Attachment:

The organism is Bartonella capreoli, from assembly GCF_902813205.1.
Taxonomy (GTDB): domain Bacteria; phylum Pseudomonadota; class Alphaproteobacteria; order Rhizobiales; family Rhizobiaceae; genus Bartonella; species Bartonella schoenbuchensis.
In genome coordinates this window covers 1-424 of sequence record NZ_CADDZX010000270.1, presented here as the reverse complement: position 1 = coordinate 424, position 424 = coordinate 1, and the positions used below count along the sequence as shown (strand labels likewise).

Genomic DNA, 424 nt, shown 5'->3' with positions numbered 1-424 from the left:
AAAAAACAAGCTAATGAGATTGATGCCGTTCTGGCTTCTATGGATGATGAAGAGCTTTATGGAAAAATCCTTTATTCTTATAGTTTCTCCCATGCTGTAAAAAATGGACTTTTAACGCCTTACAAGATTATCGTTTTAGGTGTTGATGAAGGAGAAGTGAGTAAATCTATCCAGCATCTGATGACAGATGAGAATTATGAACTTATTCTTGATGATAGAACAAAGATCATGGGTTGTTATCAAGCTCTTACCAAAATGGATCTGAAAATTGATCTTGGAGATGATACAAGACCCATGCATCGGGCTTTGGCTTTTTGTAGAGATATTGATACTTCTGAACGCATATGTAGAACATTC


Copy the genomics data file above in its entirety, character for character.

The organism is Bartonella capreoli, from assembly GCF_902813205.1.
Taxonomy (GTDB): domain Bacteria; phylum Pseudomonadota; class Alphaproteobacteria; order Rhizobiales; family Rhizobiaceae; genus Bartonella; species Bartonella schoenbuchensis.
In genome coordinates this window covers 1-424 of sequence record NZ_CADDZX010000270.1, presented here as the reverse complement: position 1 = coordinate 424, position 424 = coordinate 1, and the positions used below count along the sequence as shown (strand labels likewise).

Genomic DNA, 424 nt, shown 5'->3' with positions numbered 1-424 from the left:
AAAAAACAAGCTAATGAGATTGATGCCGTTCTGGCTTCTATGGATGATGAAGAGCTTTATGGAAAAATCCTTTATTCTTATAGTTTCTCCCATGCTGTAAAAAATGGACTTTTAACGCCTTACAAGATTATCGTTTTAGGTGTTGATGAAGGAGAAGTGAGTAAATCTATCCAGCATCTGATGACAGATGAGAATTATGAACTTATTCTTGATGATAGAACAAAGATCATGGGTTGTTATCAAGCTCTTACCAAAATGGATCTGAAAATTGATCTTGGAGATGATACAAGACCCATGCATCGGGCTTTGGCTTTTTGTAGAGATATTGATACTTCTGAACGCATATGTAGAACATTC